Crime

Former SC Clerk of Court employee charged with stealing $20K. Here's the latest

Julia Phipps
Julia Phipps Union County Sheriff's Office

A South Carolina judge ruled Monday that York County prosecutors can seek indictments against a former Union County clerk of court employee accused of embezzling more than $20,000.

Julia Phipps, a former supervisor in the Union County Clerk of Court's office, was charged in January with stealing the money in a period from 2012 to 2017, arrest warrants show. Phipps, 41, is charged with embezzling public money and two counts of misconduct in office, court documents show.

The accusation is there was an discrepancy of $20,633 in money collected and money deposited by Phipps in a bank, said Matthew Hogge, the 16th Circuit assistant solicitor prosecuting the case.

State Law Enforcement Division agents arrested Phipps after an audit of the accounts, Hogge said.

The Union County Clerk of court maintains separate accounts for child support collections and other court functions, Hogge said.

A SLED agent who investigated, Matthew Davis, testified Monday that money was moved from the child support account into another account, used for filing fees and other functions. The SLED agent testified there was no reason for child support money to be moved to the other account.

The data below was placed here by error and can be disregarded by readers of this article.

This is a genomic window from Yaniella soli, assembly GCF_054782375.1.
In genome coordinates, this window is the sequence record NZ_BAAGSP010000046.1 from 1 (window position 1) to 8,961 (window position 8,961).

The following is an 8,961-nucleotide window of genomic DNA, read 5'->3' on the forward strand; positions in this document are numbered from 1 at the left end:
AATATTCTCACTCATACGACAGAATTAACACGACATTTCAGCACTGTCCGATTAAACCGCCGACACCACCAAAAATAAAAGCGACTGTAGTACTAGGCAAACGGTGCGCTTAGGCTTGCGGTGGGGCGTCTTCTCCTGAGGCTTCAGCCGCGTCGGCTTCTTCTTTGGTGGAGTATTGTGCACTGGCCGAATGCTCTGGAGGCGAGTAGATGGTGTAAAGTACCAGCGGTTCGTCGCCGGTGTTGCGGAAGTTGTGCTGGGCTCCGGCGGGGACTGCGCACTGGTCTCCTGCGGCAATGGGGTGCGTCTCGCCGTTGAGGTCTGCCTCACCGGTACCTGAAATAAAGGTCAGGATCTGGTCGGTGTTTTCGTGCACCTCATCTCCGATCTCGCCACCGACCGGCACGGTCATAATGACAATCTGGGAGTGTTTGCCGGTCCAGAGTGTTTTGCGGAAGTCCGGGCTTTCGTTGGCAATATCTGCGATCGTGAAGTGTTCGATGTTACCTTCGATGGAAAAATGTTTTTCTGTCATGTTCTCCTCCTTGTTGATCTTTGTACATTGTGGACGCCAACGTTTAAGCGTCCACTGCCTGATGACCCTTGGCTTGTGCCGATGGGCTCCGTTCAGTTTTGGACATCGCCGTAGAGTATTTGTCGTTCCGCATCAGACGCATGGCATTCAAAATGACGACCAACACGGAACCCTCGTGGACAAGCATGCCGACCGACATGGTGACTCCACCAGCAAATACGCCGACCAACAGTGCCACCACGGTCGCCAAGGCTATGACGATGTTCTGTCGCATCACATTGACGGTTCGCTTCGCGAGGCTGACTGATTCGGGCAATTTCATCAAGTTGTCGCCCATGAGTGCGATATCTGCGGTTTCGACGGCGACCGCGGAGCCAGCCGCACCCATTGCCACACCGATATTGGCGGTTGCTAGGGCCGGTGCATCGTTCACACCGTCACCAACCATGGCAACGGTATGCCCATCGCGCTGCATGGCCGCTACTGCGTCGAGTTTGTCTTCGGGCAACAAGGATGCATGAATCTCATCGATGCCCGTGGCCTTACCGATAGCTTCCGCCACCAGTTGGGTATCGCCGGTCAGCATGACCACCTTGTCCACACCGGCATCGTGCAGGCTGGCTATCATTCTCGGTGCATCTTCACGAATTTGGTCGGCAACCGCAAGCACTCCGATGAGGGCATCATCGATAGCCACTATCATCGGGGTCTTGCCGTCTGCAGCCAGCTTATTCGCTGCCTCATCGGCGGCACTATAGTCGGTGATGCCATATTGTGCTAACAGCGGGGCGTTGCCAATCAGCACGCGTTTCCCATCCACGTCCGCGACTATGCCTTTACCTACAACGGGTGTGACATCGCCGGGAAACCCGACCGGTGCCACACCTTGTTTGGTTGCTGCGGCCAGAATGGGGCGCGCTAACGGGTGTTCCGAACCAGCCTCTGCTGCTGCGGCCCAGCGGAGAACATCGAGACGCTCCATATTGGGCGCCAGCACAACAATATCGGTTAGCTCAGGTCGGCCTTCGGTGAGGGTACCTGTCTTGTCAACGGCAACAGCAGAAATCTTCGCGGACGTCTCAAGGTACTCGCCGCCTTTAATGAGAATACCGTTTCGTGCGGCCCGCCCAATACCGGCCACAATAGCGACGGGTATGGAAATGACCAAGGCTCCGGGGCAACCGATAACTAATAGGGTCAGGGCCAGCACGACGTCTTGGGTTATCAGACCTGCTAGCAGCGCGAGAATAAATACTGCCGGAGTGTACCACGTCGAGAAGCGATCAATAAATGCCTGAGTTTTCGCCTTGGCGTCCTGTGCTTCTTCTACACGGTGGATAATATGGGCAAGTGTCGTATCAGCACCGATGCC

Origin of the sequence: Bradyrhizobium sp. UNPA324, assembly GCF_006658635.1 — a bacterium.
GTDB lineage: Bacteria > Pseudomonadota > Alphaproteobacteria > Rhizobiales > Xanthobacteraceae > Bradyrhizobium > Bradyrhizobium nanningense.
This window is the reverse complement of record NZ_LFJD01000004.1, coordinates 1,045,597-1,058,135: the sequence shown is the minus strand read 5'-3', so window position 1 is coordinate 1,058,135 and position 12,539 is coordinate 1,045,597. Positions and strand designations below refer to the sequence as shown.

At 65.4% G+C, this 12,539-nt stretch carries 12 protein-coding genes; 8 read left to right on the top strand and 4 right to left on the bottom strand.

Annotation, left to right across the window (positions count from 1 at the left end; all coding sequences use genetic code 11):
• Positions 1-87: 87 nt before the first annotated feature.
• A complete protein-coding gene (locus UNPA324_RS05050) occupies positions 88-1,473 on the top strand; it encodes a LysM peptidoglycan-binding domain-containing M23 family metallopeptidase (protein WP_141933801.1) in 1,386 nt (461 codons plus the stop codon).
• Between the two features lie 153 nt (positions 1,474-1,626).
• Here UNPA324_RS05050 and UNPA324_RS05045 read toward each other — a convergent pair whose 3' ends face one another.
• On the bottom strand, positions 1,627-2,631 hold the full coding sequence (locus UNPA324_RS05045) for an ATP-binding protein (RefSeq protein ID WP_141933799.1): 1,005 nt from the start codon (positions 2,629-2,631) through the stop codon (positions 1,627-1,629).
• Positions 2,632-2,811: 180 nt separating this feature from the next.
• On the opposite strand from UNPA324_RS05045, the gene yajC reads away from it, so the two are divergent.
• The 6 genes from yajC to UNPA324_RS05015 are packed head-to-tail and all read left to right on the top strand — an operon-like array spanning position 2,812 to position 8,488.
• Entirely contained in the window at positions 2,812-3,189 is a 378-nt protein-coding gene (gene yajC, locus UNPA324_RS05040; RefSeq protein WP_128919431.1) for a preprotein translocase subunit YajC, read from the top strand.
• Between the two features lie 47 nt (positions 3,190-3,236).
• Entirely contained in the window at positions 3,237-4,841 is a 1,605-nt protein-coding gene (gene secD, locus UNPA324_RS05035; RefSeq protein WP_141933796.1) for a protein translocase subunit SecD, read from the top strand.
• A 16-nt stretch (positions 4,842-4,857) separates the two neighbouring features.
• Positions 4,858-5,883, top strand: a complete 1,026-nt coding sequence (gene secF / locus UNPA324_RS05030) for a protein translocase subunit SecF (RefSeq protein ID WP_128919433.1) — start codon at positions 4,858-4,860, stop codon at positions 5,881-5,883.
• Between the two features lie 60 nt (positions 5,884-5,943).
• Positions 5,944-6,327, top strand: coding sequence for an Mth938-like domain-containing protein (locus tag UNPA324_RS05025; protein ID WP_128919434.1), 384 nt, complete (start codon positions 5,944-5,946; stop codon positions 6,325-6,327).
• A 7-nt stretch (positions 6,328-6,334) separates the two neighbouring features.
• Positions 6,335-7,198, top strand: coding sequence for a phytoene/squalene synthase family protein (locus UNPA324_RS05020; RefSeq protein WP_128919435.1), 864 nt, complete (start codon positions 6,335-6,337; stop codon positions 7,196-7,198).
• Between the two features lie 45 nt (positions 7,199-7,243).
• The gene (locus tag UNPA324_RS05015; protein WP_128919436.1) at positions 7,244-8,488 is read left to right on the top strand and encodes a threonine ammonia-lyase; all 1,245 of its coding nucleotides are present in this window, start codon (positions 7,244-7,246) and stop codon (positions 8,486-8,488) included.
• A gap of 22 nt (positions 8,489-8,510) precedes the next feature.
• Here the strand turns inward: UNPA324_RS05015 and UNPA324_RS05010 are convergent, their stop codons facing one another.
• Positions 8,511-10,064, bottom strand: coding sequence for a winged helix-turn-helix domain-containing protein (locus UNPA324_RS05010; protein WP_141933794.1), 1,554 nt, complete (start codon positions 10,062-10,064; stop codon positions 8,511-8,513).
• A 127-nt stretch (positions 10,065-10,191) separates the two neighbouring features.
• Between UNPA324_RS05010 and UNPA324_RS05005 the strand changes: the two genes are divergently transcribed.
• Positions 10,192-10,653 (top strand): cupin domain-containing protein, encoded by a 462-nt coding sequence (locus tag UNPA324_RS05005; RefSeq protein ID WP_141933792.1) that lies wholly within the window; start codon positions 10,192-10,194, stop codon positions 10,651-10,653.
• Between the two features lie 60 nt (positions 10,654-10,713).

The charges against Phipps carry a maximum of 12 years in prison if she is convicted, SLED officials said.

Union County Magistrate Judge Jimmy Crocker ruled Monday, after a preliminary hearing, that prosecutors have probable cause to take the cases against Phipps to a grand jury to consider indictments, Hogge said.

Phipps confessed to taking some of the money, when interviewed by police, according to testimony from a SLED agent Monday in the court hearing and arrest warrants.

York County prosecutors are handling the case, because York and Union counties are both in South Carolina's 16th judicial circuit.

Phipps is the latest public official in Union County to be charged. The former sheriff, tax assessor, clerk of court and a supervisor were sent to prison in recent years after being found guilty of crimes in office.

Andrew Dys: 803-329-4065, @Andrew DysHerald

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